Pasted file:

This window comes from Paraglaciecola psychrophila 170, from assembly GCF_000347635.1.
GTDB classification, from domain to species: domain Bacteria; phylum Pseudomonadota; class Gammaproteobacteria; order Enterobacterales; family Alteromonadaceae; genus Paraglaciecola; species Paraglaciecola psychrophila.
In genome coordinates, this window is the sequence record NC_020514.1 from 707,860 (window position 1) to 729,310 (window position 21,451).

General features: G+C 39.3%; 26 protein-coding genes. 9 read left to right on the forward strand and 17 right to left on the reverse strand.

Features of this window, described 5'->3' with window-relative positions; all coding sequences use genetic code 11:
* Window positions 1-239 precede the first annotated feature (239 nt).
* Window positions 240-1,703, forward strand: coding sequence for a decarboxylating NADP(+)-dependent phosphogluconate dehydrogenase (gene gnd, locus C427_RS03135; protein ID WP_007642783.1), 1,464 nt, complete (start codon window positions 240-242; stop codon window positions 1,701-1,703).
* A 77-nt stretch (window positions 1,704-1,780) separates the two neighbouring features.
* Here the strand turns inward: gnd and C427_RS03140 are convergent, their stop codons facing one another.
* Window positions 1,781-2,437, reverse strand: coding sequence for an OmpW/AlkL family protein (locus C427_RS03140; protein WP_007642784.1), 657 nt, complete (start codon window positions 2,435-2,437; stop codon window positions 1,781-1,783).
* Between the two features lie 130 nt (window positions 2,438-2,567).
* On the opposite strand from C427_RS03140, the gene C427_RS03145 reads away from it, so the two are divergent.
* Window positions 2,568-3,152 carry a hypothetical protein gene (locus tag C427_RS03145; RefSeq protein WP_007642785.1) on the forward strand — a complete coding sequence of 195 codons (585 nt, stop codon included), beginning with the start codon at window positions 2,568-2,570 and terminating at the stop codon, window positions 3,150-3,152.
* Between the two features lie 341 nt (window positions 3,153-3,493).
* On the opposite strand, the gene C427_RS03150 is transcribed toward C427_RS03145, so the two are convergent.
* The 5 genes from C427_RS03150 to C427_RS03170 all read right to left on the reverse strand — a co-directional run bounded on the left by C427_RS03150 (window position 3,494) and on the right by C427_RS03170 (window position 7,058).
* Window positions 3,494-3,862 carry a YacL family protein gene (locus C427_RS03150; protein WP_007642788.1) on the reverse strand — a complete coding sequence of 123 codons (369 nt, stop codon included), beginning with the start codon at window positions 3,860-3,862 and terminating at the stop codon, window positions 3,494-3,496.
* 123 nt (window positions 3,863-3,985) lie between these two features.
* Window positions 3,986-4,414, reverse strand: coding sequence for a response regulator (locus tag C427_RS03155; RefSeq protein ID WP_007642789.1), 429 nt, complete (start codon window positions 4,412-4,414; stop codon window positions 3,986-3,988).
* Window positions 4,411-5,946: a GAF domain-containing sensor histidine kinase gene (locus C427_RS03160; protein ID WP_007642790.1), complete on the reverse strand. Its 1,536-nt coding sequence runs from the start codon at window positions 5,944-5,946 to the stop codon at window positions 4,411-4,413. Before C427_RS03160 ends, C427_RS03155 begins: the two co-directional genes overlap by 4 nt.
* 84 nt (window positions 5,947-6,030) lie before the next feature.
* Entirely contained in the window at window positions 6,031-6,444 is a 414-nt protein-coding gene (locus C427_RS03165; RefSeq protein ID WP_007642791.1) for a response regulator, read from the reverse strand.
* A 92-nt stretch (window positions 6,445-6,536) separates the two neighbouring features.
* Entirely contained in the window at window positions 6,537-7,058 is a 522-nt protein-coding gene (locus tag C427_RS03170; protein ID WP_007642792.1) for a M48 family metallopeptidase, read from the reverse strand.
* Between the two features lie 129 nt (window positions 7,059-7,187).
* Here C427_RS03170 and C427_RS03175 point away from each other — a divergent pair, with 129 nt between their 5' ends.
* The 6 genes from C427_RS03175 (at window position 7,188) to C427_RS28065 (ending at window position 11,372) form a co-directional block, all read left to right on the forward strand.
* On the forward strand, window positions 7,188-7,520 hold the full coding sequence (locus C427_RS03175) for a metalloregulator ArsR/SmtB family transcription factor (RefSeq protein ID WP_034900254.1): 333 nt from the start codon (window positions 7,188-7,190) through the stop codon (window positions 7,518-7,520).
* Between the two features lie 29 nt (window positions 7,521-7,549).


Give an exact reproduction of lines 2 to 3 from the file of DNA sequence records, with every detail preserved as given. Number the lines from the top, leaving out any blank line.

GTDB classification, from domain to species: domain Bacteria; phylum Pseudomonadota; class Gammaproteobacteria; order Enterobacterales; family Alteromonadaceae; genus Paraglaciecola; species Paraglaciecola psychrophila.
In genome coordinates, this window is the sequence record NC_020514.1 from 707,860 (window position 1) to 729,310 (window position 21,451).